Israel says it will open new aid routes into Gaza

Children in Gaza wait with empty pots at a food distribution pointGetty Images

Israel says it has approved the opening of three humanitarian routes into Gaza, to allow more aid into the territory.

The Erez Gate in northern Gaza will be temporarily re-opened for the first time since the start of the war.

Ashdod Port will be opened for humanitarian deliveries and more aid from Jordan will be allowed to enter via the Kerem Shalom Crossing.

It comes hours after US President Joe Biden told Israel’s prime minister the situation in Gaza was “unacceptable”.

According to a readout of a phone call between Mr Biden and Benjamin Netanyahu, the president warned that Israel must take steps to prevent civilian harm and humanitarian suffering if it wanted to maintain US support.

It is understood that the re-opening of the corridors was specifically requested by Mr Biden in the phone call.

The pair held the call after seven World Central Kitchen (WCK) aid workers were killed on Monday.

The WCK convoy was hit by an Israeli air strike on Monday night as it travelled south along the Israeli-designated coastal aid route, just after they had unloaded more than 100 tonnes of food from a barge at a warehouse in Deir al-Balah.

The US National Security Council said it welcomed the steps announced by Israel, which it said “must now be fully and rapidly implemented”.

US policy, it added, would be determined by the steps Israel took to protect “innocent civilians and the safety of aid workers”.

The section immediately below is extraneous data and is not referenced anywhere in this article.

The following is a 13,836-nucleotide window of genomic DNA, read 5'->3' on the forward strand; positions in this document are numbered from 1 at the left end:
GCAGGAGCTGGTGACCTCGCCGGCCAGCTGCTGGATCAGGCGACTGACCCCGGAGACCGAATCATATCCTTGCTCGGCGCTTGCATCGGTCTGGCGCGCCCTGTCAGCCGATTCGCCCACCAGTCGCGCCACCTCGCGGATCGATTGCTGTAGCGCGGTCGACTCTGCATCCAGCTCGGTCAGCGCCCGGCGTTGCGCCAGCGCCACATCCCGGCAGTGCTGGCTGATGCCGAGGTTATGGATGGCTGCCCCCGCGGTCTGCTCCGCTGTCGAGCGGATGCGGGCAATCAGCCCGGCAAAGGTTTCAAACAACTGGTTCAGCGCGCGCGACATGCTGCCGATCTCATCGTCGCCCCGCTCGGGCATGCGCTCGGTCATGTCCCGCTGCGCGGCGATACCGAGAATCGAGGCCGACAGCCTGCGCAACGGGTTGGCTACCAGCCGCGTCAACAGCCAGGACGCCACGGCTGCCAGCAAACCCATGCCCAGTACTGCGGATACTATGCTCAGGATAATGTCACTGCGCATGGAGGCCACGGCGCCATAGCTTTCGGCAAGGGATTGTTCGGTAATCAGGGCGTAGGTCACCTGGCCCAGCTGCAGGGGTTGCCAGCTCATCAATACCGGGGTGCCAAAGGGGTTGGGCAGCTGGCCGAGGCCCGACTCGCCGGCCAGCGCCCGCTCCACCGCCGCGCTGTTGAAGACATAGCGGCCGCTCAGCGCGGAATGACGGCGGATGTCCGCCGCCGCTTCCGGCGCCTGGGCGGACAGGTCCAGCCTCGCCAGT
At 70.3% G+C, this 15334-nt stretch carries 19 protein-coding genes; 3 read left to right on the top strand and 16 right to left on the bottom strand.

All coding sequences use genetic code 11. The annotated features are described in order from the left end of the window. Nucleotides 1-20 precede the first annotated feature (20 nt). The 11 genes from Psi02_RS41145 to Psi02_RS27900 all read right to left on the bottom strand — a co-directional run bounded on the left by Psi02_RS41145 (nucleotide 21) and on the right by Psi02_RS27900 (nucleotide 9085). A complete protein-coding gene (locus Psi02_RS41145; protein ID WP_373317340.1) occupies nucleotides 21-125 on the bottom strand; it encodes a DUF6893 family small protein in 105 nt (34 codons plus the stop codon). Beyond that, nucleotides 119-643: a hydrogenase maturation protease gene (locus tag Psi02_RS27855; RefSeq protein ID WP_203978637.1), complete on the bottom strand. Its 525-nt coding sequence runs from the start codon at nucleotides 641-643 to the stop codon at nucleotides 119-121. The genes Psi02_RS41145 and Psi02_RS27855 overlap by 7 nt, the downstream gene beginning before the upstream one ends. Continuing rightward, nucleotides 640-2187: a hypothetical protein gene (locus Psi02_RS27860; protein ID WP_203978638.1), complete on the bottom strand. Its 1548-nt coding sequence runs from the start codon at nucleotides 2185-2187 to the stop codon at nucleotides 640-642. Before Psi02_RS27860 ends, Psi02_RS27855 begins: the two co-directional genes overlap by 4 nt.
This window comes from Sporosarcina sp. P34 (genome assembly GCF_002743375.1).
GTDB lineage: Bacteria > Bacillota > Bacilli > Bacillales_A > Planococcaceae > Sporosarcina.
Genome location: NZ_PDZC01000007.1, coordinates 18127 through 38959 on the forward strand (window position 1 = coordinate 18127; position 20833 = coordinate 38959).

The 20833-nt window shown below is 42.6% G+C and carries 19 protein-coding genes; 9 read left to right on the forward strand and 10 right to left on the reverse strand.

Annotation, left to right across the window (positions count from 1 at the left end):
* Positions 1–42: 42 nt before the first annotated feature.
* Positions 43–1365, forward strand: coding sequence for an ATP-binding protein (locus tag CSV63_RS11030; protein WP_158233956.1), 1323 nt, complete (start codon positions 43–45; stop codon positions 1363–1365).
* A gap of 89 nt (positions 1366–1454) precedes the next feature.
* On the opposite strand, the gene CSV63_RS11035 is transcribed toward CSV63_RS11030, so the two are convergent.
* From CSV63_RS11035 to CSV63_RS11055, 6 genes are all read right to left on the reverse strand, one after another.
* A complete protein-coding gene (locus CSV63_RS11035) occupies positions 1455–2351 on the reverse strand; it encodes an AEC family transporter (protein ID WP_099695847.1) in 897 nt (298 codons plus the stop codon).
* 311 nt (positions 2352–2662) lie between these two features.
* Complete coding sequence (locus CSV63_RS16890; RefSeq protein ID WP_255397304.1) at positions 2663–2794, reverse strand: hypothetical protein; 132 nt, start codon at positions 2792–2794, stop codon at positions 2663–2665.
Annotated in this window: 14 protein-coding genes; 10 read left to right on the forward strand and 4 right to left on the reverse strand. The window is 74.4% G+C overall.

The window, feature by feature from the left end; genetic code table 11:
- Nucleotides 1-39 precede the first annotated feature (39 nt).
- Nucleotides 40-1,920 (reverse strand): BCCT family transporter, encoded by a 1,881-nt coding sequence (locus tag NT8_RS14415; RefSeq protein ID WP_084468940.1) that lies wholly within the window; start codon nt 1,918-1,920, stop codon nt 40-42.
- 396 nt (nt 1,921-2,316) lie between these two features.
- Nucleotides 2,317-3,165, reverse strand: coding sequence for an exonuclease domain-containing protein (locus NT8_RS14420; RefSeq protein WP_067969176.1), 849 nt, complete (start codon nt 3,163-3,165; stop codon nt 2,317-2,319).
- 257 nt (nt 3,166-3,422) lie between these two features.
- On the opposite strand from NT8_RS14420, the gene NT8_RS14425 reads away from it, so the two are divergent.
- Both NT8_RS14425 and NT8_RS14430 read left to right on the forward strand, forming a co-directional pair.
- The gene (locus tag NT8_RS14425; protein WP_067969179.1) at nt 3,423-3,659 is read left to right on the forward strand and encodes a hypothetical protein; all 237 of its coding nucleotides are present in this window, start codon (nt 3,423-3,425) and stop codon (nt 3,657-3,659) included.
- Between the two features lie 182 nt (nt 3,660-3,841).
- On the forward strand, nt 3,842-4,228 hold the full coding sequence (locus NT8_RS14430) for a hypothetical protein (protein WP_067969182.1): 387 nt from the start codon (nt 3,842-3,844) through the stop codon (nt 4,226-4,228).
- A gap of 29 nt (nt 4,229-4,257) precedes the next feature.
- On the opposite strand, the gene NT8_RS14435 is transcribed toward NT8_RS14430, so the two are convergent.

On Thursday, US Secretary of State Antony Blinken said there would be a change of US policy if the US did not see changes from Israel.

Mr Netanyahu has faced rising international and domestic anger at Israel’s conduct in Gaza.

A long line of lorries filled with aid has been backing up on the Egyptian side of the border with Rafah for months as they can only enter Gaza after a complex and bureaucratic series of Israeli checks.

The absence of adequate humanitarian supplies has forced Jordan, the US and UK to drop aid from the air – the least effective way to deliver humanitarian supplies.

But Palestinians have been crushed when parachutes fail and have drowned as they try to swim to pallets that have landed in the sea.

A recent UN-backed report offered evidence that the humanitarian catastrophe in Gaza was turning into a man-made famine.

And the UN’s most senior human rights official, Volker Türk, recently told the BBC that there was a “plausible” case that Israel was using starvation as a weapon of war in Gaza.

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